Foodspeak / Slow down your eating
Published 7:10 pm, Thursday, January 13, 2011
Q: My fiancée eats very fast which makes me eat fast. Telling him to slow down only makes it worse. How bad is this for your health? -- DT, Fairfield
A: Your fiancée may change his ways once he's educated about the health benefits of slower eating.
When you gobble down food, you're not able to chew properly. Digestive enzymes, which break down food chemically, act only on the surface of food particles so chewing is important for increasing the surface area that comes in contact with enzymes. As a result, your body may not be extracting valuable nutrients from the food you eat. Any undigested food consumed will eventually get broken down in your large intestine -- not usually without some nasty indigestion, though.
Convince your loved one that by eating less like a starved alligator, he'll make out with more than just promote proper digestion and absorption.
Studies suggest that eating slowly is a form of weight control. Slow and mindful eating means we actually taste and enjoy our food more so that we require less calories to be satisfied. It takes roughly 20 minutes for hormones released from the digestive tract to provide that all-full signal to the brain.
Here are some strategies to help you slow down at the dinner table:
Pretend you're a food critic and that you must try to remember as much as you can about the food you're eating for a review you'll be writing. Tap into all your senses during meals -- sight, aroma, taste, sound and texture. Learn to be more discerning about your tastes by defining foods with as many words as you can: Is the food flakey, seared, creamy, peppery, moist?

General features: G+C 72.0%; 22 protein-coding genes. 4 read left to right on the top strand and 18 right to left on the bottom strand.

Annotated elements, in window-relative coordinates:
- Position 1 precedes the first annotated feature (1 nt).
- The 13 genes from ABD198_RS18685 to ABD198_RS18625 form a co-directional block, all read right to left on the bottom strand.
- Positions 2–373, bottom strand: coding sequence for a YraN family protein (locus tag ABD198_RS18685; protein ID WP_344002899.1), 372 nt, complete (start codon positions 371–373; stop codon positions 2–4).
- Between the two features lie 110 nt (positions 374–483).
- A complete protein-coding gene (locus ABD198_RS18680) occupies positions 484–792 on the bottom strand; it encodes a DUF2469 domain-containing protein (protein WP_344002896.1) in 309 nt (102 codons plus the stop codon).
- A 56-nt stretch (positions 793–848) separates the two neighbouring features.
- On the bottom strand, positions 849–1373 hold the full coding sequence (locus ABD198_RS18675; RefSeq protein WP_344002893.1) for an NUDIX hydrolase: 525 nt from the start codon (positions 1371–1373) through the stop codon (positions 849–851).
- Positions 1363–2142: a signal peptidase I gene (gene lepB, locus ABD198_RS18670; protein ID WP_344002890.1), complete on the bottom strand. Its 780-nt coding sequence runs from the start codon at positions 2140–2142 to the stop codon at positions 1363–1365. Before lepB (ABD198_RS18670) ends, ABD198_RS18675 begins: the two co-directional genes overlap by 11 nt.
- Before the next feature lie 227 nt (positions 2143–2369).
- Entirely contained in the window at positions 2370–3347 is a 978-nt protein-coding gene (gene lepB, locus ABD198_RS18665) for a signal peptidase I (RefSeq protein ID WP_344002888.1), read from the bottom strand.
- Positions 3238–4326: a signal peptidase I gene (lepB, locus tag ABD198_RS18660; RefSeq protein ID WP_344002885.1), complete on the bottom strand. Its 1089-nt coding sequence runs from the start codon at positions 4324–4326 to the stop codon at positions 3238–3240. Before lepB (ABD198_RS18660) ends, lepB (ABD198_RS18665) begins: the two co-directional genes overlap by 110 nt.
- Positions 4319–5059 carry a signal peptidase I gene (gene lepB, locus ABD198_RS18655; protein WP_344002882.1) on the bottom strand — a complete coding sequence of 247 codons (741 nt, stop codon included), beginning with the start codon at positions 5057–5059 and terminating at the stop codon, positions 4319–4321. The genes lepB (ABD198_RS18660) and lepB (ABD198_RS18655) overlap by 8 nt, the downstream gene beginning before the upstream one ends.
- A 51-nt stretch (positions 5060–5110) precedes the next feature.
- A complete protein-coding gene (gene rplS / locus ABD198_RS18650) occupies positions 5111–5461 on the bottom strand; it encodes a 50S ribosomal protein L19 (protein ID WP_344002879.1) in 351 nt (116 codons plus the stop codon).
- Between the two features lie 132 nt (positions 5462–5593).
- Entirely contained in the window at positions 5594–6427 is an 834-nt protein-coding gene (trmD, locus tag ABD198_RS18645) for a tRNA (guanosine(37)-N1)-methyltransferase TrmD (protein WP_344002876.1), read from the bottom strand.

Convince yourself you need to chew a certain number of times. First try chewing at a snail's pace -- aim for a ridiculous 50-100 times per bite. It will force you to realize how much of an under-chewer you are. Then go for a realistic 20 to 40 chews per bite.
Use cues to slow your eating pace. Think beyond the usual tip of putting your fork down in between bites. Try eating with toddler-sized silverware, replacing TV at dinner with relaxing music, eating by candlelight or eating outdoors when the weather is nice.
Identify triggers. Rapid eating may be tied to getting too hungry, eating while driving or standing, being faced with certain foods (fast food) or stress.
Chew to appreciate natural foods. Most processed food tastes great for the first few bites but then becomes much less interesting. Natural foods, on the other hand, hold your interest.
Courtney Sansonetti, RD, CDE, CD-N, is a medical nutrition therapist and certified diabetes educator for Rehabilitation Associates, Inc., 1931 Black Rock Turnpike. Email your questions to firstname.lastname@example.org.